1. I think this is a fantastic idea Richard. Establish a public interest Infographics wiki where individuals and organisations can post blegs for Infographics on topics dear to their hearts. That would hopefully attract good graphic artists to contribute Infographics on the topics that grabbed their attention in the same way that open source software attracts programmers to donate their time and skills. The key is creating something with a high enough profile to generate a social dynamic and create reputation and social kudos. Maybe it could be kicked off by making links with graphic arts departments at universities to promote among their student body. You could also possibly link it with a suitable freeware online eportfolio system so contributors can more easily achieve more direct potential employment benefits.

    I know that Nicholas Gruen is deeply involved in creating these sorts of collaborative public spaces, so I’ll forward this comment to him and see what happens (I’m supposed to be a beta tester for one of these initiatives but have so far been too deeply swamped in end of semester marking to pull my weight).

  2. Yes, a great idea Richard,

    I’ll send it around the traps and see if I can rustle up some enthusiasm for it. I can think of a few leads immediately.

  3. Very interesting!
    My experience (anecdotal “evidence” alert!!) is that there are different audiences for word based evideice and graphic based info. A combination of tabular, descriptive and graphical often seems like overkill, but sometimmes extends discussion as each different presentation may result in different highlights.
    Some infograhics for the web links – one exhuberant, one serious.
    http://www.gapminder.org/
    http://willarson.com/code/sparklines/sparklines.html

  4. That’s a fairly bad infographic you’ve got up there as an example – Edward Tufte (the inventor of sparklines) would denounce it in his usual acerbic style as “chartjunk” – stuff that actually hides information. BTW Tufte is a strong proponent of the line that serious attempts to convey information integrate words, tables and graphics.

    My beef is NOT that the content is spin (people supporting kids on the minimum wage usually get more than their actual wage in cash benefits and allowances from the government, for a start) – spin is to be expected. But the thing takes a lot of space to tell you what a sentence or two of real information would convey. Or better, you could give far more info and context in the same space using better graphics.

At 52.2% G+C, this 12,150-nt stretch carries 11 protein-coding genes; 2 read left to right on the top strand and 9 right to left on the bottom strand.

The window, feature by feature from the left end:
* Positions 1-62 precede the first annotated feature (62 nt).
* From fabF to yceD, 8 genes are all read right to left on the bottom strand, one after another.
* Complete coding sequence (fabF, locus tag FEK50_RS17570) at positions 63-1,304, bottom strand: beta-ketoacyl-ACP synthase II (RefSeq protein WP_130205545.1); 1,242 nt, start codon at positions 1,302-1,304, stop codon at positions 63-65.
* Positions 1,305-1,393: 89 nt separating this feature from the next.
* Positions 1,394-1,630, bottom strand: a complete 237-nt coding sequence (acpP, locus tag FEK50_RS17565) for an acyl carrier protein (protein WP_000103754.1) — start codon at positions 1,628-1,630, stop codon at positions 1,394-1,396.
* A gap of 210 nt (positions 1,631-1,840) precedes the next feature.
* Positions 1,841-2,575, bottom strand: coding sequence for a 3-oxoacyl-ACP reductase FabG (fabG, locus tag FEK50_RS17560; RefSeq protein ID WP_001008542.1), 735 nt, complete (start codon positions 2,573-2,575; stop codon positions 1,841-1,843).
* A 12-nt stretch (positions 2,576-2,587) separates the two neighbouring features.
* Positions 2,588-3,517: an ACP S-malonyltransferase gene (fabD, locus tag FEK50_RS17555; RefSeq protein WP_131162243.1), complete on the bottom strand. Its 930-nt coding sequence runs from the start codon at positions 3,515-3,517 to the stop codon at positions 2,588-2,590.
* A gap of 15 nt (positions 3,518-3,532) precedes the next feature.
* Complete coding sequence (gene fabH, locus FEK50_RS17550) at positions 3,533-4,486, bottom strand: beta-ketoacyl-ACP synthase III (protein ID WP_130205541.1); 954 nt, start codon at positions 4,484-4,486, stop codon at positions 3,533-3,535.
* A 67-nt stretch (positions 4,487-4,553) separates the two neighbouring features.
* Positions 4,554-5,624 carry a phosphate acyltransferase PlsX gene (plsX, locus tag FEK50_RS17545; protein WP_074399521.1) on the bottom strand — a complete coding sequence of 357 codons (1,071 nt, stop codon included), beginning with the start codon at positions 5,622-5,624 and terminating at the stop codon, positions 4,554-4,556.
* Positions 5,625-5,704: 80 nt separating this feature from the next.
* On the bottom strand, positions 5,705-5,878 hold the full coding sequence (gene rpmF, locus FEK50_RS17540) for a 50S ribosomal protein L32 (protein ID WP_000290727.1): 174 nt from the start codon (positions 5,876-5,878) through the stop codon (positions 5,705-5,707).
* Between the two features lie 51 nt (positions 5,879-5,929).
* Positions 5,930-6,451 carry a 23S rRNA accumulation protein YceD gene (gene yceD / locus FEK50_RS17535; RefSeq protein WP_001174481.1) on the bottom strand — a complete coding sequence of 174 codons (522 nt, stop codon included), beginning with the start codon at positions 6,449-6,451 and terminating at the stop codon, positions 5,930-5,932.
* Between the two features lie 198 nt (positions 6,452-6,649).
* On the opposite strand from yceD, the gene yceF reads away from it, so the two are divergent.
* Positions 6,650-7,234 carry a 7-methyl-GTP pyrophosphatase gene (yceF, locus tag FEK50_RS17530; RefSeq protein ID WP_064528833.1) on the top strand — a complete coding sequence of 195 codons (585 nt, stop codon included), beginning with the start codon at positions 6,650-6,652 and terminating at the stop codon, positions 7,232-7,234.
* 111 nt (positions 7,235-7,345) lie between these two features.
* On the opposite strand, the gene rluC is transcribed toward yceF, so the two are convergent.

Graphic designers trained to create eyecatching content-free bling to sell soap aren’t generally the best people for this stuff, where the problem is not catching eyeballs but getting relatively complex information across eyeballs with a low tolerance for complexity. You need people with Gapminder-type skills, not people who in another era would have been professional painters.

  5. Hi Richard

    A infographic wiki is a great idea.

    Even if initially filled with content by organisations with agendas, a crowd-sourced accuracy rating format could help ensure quality early on. Once it grows I’m sure graphic designers might be keen to see it as an avenue to display their work, with the policy crowd offering the stats (via a meet-up forum on the side to connect the two communities).

    Its worth noting that that search engines for graphics/tables are starting to appear such as Zanran, but a wiki with clear topics, an Australian focus and accuracy/usefulness ratings would be very helpful addition.

  6. @derrida derider
    Yeah – the specifics are not that good. Especially on the “pure Tufte” level (I have some understanding of his work).
    I wasn’t being very clear – the two examples were more that there are web-based tools & code available than any endorsement of the particular format!

    I think the advantage of the proposal is we can test what works (many and varied) and doesn’t, remembering that there are many audiences, not just one. I’m sure there will be plenty to deabte.